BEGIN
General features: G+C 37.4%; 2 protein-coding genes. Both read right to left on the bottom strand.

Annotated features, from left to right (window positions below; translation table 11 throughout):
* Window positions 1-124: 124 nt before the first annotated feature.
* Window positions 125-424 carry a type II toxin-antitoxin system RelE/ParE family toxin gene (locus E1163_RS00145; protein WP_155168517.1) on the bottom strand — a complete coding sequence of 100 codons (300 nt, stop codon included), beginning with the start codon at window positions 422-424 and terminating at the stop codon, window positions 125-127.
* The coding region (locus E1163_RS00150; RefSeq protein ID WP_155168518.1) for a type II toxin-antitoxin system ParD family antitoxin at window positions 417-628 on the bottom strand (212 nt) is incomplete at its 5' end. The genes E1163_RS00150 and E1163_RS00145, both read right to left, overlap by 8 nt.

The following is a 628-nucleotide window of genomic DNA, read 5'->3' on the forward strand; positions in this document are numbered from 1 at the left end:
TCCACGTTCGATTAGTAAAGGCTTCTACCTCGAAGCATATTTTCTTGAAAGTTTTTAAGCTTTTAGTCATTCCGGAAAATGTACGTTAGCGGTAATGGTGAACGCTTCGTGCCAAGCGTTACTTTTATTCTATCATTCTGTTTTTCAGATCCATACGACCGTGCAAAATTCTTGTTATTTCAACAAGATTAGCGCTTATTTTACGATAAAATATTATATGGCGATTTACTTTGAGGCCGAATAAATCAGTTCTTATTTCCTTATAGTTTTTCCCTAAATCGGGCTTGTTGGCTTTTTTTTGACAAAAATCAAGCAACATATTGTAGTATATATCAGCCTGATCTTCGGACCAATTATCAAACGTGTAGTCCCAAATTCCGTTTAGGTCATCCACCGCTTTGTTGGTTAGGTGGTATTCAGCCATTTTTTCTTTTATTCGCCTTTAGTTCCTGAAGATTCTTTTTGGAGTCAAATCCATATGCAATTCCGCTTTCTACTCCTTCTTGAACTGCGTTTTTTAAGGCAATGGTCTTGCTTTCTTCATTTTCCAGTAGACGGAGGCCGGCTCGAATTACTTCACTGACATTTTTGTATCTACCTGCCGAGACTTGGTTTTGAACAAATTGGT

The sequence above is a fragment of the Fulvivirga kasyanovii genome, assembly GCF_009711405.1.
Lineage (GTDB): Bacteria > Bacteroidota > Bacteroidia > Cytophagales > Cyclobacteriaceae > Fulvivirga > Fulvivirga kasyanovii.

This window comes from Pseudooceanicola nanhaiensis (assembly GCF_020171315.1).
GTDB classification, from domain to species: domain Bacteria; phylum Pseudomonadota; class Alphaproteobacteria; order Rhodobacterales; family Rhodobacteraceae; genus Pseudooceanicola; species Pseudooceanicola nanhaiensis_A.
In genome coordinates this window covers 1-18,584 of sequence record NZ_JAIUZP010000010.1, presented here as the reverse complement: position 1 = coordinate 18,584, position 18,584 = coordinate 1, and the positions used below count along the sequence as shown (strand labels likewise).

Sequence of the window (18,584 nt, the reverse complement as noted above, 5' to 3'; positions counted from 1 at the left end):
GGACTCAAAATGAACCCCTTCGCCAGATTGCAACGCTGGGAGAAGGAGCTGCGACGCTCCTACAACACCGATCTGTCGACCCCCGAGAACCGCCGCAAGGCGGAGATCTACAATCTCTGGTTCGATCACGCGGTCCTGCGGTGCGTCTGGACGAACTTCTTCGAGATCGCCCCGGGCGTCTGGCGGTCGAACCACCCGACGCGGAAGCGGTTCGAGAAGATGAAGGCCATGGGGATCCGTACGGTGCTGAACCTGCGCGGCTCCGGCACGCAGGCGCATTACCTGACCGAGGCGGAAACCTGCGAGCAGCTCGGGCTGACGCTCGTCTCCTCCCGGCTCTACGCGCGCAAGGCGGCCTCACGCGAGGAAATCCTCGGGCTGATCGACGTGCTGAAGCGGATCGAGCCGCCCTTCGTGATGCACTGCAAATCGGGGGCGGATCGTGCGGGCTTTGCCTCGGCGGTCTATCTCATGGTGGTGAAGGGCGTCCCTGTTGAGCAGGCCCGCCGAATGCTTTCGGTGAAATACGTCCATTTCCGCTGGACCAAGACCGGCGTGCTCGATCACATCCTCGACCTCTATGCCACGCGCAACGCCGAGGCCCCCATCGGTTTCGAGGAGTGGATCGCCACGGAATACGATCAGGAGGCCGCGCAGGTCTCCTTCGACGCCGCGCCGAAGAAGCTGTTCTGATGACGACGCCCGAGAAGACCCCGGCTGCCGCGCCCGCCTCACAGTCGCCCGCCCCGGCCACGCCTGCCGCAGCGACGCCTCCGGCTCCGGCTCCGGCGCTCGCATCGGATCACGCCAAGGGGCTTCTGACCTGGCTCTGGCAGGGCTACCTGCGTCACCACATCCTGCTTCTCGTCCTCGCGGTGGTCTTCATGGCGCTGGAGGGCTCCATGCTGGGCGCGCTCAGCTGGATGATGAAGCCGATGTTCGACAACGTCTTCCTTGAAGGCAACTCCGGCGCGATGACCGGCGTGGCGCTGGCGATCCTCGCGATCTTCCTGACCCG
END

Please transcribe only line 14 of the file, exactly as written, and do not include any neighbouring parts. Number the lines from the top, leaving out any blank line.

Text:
GGACTCAAAATGAACCCCTTCGCCAGATTGCAACGCTGGGAGAAGGAGCTGCGACGCTCCTACAACACCGATCTGTCGACCCCCGAGAACCGCCGCAAGGCGGAGATCTACAATCTCTGGTTCGATCACGCGGTCCTGCGGTGCGTCTGGACGAACTTCTTCGAGATCGCCCCGGGCGTCTGGCGGTCGAACCACCCGACGCGGAAGCGGTTCGAGAAGATGAAGGCCATGGGGATCCGTACGGTGCTGAACCTGCGCGGCTCCGGCACGCAGGCGCATTACCTGACCGAGGCGGAAACCTGCGAGCAGCTCGGGCTGACGCTCGTCTCCTCCCGGCTCTACGCGCGCAAGGCGGCCTCACGCGAGGAAATCCTCGGGCTGATCGACGTGCTGAAGCGGATCGAGCCGCCCTTCGTGATGCACTGCAAATCGGGGGCGGATCGTGCGGGCTTTGCCTCGGCGGTCTATCTCATGGTGGTGAAGGGCGTCCCTGTTGAGCAGGCCCGCCGAATGCTTTCGGTGAAATACGTCCATTTCCGCTGGACCAAGACCGGCGTGCTCGATCACATCCTCGACCTCTATGCCACGCGCAACGCCGAGGCCCCCATCGGTTTCGAGGAGTGGATCGCCACGGAATACGATCAGGAGGCCGCGCAGGTCTCCTTCGACGCCGCGCCGAAGAAGCTGTTCTGATGACGACGCCCGAGAAGACCCCGGCTGCCGCGCCCGCCTCACAGTCGCCCGCCCCGGCCACGCCTGCCGCAGCGACGCCTCCGGCTCCGGCTCCGGCGCTCGCATCGGATCACGCCAAGGGGCTTCTGACCTGGCTCTGGCAGGGCTACCTGCGTCACCACATCCTGCTTCTCGTCCTCGCGGTGGTCTTCATGGCGCTGGAGGGCTCCATGCTGGGCGCGCTCAGCTGGATGATGAAGCCGATGTTCGACAACGTCTTCCTTGAAGGCAACTCCGGCGCGATGACCGGCGTGGCGCTGGCGATCCTCGCGATCTTCCTGACCCG